One night I thought to myself, you know, self, the bits of FF3 set in Rei's house really lend themselves to a more Lovecraftian/cosmic/surreal kind of horror. Wouldn't it be fun if someone wrote that? So then I wrote that. AU, obviously.
Rei can’t remember when she last went outside. She remembers what it was for: the assignment in the old mansion. She has dreams about it, the whispering house with the vast subterrain packed in between its foundations, but since she set foot in that place time moves differently.
Or perhaps it’s not time but her memory that’s malfunctioning. She remembers standing underneath the mansion and raising her eyes to the ceiling, where all the words were carved; she remembers tendrils of smoke rising from the film compartment of her camera, the acrid smell of melting plastic. She remembers the shadow rising up behind her. But she can’t remember how she and Miku escaped, or how they arrived back home. Whatever burned the camera film to nothing burned away her memories as well, and now there’s a gap where nothing is trustworthy or certain.
The obvious course of action would be to ask Miku, and sometimes the temptation is strong. She’d say, “Miku, ever since we went on that job, something isn’t right. I can’t remember what happened there, but there’s something growing on my back, I can feel it.”
But the thing on her back is only an itch and an idea, and it’s easier to pretend that everything’s fine.
Miku is busy with the washing up, but she turns the tap off and comes out of the kitchen when Rei comes downstairs. Miku is that sort of person, the sort who stops whatever she’s doing to talk to you. It’s always made Rei feel vaguely guilty.
“I was just thinking about that house we went to on our last job,” she says, trying to sound nonchalant. “What happened to all the information you dug up beforehand? I’d like to take another look at it.”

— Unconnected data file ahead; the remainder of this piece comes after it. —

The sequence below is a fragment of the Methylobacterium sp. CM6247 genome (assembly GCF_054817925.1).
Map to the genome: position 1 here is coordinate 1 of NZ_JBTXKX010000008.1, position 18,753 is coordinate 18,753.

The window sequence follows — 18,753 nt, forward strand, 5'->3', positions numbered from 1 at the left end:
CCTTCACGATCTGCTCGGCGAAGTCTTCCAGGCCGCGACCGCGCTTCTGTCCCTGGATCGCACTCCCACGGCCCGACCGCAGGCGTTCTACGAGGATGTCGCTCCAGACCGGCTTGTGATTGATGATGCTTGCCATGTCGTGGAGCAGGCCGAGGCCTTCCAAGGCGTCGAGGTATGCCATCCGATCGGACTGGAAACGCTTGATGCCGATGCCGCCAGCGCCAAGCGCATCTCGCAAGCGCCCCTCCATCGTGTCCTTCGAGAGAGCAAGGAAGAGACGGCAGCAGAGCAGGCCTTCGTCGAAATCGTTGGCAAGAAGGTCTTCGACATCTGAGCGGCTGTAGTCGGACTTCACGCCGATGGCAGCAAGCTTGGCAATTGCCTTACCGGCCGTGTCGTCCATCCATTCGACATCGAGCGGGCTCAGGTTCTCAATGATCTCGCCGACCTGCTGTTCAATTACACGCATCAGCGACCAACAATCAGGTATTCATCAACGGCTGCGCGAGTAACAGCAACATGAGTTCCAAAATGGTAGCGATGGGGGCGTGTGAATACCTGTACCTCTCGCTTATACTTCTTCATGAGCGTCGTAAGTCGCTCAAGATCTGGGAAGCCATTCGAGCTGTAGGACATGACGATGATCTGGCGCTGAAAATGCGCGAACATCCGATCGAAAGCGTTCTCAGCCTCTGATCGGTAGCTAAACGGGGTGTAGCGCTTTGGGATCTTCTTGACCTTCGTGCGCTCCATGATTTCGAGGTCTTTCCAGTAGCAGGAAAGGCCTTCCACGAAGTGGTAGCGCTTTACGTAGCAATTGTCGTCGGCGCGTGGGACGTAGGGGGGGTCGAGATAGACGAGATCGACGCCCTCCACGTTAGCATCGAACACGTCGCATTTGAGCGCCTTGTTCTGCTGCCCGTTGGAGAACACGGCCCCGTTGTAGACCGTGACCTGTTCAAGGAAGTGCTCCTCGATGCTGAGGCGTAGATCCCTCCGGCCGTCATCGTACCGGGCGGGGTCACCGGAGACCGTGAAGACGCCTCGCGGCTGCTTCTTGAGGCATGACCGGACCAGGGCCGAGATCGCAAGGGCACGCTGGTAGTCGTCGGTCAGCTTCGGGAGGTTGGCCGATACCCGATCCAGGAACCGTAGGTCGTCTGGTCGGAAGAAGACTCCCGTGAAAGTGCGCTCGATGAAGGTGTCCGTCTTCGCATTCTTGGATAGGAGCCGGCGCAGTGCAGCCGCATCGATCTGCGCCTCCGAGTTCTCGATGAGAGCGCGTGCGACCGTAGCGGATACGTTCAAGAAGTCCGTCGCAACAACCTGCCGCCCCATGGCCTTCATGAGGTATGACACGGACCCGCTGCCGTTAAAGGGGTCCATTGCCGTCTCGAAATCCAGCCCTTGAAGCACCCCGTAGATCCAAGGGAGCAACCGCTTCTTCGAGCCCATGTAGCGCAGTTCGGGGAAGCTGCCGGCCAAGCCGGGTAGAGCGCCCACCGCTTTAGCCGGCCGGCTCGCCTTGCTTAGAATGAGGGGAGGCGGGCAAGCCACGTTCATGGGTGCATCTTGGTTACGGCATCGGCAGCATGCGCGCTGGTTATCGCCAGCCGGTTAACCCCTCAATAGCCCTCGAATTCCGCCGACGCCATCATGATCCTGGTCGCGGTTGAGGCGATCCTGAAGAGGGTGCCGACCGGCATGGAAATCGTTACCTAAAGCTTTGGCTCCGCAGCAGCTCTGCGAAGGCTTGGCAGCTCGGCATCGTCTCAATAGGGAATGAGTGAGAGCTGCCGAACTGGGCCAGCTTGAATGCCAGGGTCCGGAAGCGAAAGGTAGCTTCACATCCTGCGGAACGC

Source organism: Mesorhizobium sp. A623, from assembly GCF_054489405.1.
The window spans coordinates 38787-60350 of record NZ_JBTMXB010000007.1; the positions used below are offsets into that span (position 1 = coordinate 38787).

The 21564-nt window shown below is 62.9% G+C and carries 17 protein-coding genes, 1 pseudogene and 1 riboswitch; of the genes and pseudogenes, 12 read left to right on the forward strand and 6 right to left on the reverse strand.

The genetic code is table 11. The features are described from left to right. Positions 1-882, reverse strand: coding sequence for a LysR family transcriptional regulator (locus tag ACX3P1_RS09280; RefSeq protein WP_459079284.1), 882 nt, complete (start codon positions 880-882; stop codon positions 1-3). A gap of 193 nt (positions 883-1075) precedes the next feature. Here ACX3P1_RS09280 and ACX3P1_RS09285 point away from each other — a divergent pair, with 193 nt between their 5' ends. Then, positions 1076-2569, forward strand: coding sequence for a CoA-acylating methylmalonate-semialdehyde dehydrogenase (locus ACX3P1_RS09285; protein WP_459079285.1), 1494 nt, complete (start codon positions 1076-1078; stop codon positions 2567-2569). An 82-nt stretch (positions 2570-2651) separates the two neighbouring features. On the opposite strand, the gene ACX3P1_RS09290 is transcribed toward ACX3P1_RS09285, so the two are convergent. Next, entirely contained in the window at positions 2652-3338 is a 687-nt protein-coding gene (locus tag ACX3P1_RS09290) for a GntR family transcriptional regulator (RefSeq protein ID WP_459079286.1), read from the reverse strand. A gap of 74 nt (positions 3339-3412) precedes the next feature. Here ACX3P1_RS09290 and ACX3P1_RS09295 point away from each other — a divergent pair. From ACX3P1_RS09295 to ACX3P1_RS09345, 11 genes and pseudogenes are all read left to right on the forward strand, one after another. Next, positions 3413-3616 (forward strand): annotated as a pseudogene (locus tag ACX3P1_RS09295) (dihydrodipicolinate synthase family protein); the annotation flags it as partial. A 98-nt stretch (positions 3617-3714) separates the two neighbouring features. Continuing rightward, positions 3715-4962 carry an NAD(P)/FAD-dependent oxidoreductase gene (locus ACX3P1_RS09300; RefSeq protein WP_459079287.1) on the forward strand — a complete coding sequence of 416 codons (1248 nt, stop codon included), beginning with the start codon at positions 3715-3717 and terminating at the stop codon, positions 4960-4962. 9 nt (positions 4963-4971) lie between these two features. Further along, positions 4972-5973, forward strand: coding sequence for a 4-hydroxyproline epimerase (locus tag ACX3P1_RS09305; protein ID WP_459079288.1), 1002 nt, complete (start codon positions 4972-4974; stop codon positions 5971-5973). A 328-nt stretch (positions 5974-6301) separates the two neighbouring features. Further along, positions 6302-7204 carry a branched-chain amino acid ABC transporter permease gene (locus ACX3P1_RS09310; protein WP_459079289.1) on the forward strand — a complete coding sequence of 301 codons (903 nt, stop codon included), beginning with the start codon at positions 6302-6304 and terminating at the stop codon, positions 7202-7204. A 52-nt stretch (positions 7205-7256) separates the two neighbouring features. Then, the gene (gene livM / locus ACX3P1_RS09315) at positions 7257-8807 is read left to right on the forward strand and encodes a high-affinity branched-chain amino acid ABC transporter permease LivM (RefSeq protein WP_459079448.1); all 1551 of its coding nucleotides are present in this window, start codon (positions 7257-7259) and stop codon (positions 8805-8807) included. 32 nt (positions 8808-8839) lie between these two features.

As Rei knew she would, Miku says she has the material all filed away in her room, and while she’s upstairs fetching it Rei flicks through the magazine on the kitchen counter. It’s been left where Miku usually puts the new mail when she brings it in, but it’s last month’s issue. Strange.
“Here you go, Rei.” Miku passes her a thin folder, labelled with the date of the assignment and client’s name. “This is everything I could find about the house.”
“Thanks, Miku, I really appreciate it.”
“If you need anything else, just let me know.” Miku’s gaze drifts over to the window. “It’s raining again.”
Rei notices something else: there are no dishes in the sink or on the drainer where Miku was standing only a moment before. “Miku...”
“It’s raining again.” She says it exactly the same way. Her eyes, when she turns from the window, are calm, and flat, and blank.
Rei’s arms prickle. “I’m just going to borrow this for a while,” she says, holding up the folder. “Thanks.”
In her room she sits at her desk with the folder in front of her. There are footsteps, crossing from the kitchen to the window, and Rei’s imagination fills in the image of Miku standing there, silently staring, without even pulling the curtains aside.
The first section of the folder is full of photos of the mansion, most taken from the air. Until recently, the nearest road was more than twenty miles away, and the location was inaccessible except on foot, meaning that very few people had visited in the last century.
(Downstairs, Miku walks back to the kitchen and turns the tap on. Rei can picture her watching blankly as water runs into the empty sink, away down the drain.)
Miku’s neat handwritten notes explain that the mansion’s existence was unrecorded and entirely forgotten until five years ago, when it was rediscovered during a survey along the proposed route of a new mountain pass. As it has remained untouched for so many years, historians consider the site to be of great potential significance.
Rei recalls that they were supposed to be meeting one of the historians on the team, a man named Amakura, but when they arrived on that overcast day, nobody was there but them. They waited for nearly an hour. Miku was in favour of driving back to the last village and calling Amakura’s hotel to see if he was there, but Rei suggested they just go in. They were experienced enough to know not to damage or disturb anything, she said; they didn’t need to be guided around like tourists. She was thinking of Yuu as she said it, the reverence with which he treated anything old, and his room, still preserved like a museum exhibition. Rei knows to leave dead things untouched. She thought she did.